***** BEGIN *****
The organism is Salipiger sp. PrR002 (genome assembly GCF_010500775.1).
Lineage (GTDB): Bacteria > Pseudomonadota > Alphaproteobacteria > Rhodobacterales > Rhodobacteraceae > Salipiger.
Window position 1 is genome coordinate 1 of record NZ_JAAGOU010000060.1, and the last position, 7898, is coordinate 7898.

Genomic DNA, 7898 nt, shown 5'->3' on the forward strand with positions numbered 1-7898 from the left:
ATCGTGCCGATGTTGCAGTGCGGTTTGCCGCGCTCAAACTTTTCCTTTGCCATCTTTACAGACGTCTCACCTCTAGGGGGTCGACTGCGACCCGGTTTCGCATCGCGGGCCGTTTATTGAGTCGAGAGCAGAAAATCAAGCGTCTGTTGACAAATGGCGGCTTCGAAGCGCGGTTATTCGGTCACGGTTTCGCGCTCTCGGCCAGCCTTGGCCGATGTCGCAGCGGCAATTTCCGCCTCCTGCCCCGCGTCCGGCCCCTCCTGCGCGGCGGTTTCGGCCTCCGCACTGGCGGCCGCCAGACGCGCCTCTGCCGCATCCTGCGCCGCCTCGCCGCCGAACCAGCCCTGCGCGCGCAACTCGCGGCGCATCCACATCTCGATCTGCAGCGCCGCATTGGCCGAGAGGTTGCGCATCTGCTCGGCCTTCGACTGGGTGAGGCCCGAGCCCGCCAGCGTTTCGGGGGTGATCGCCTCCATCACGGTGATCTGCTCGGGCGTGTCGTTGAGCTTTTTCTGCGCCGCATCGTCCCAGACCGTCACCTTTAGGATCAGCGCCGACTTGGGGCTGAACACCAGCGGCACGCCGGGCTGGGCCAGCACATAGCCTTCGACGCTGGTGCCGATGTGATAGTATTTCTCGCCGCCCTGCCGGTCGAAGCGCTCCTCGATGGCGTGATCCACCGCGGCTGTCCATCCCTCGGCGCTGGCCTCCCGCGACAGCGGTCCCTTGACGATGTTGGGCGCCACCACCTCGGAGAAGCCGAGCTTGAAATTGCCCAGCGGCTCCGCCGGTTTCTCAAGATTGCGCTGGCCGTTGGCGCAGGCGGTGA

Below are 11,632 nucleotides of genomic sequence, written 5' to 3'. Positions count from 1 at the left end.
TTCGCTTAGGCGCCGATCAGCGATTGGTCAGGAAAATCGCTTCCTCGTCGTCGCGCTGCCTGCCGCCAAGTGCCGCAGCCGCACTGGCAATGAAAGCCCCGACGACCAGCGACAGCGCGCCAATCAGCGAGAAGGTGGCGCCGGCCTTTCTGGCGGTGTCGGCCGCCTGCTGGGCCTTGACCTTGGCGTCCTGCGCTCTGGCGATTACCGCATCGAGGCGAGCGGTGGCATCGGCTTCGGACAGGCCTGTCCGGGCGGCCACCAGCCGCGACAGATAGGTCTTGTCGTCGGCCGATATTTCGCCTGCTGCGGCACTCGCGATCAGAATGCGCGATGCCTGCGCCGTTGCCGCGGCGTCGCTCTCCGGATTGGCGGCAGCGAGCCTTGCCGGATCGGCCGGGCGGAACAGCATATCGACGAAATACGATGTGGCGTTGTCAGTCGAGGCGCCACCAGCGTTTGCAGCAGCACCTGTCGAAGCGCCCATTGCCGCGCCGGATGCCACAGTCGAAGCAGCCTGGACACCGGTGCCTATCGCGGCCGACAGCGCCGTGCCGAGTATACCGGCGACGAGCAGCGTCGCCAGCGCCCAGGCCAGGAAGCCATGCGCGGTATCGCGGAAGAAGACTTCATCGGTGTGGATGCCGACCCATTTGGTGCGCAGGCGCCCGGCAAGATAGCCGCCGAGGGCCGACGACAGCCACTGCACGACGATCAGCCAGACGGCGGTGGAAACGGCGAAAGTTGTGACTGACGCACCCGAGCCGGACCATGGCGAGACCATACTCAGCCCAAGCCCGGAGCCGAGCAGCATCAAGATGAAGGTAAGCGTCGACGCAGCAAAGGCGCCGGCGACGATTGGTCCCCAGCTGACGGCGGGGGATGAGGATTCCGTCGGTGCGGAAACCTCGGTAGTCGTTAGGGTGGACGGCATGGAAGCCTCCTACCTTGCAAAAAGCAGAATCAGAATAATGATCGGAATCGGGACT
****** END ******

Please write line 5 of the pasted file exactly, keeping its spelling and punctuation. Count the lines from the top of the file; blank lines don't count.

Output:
ATCGTGCCGATGTTGCAGTGCGGTTTGCCGCGCTCAAACTTTTCCTTTGCCATCTTTACAGACGTCTCACCTCTAGGGGGTCGACTGCGACCCGGTTTCGCATCGCGGGCCGTTTATTGAGTCGAGAGCAGAAAATCAAGCGTCTGTTGACAAATGGCGGCTTCGAAGCGCGGTTATTCGGTCACGGTTTCGCGCTCTCGGCCAGCCTTGGCCGATGTCGCAGCGGCAATTTCCGCCTCCTGCCCCGCGTCCGGCCCCTCCTGCGCGGCGGTTTCGGCCTCCGCACTGGCGGCCGCCAGACGCGCCTCTGCCGCATCCTGCGCCGCCTCGCCGCCGAACCAGCCCTGCGCGCGCAACTCGCGGCGCATCCACATCTCGATCTGCAGCGCCGCATTGGCCGAGAGGTTGCGCATCTGCTCGGCCTTCGACTGGGTGAGGCCCGAGCCCGCCAGCGTTTCGGGGGTGATCGCCTCCATCACGGTGATCTGCTCGGGCGTGTCGTTGAGCTTTTTCTGCGCCGCATCGTCCCAGACCGTCACCTTTAGGATCAGCGCCGACTTGGGGCTGAACACCAGCGGCACGCCGGGCTGGGCCAGCACATAGCCTTCGACGCTGGTGCCGATGTGATAGTATTTCTCGCCGCCCTGCCGGTCGAAGCGCTCCTCGATGGCGTGATCCACCGCGGCTGTCCATCCCTCGGCGCTGGCCTCCCGCGACAGCGGTCCCTTGACGATGTTGGGCGCCACCACCTCGGAGAAGCCGAGCTTGAAATTGCCCAGCGGCTCCGCCGGTTTCTCAAGATTGCGCTGGCCGTTGGCGCAGGCGGTGA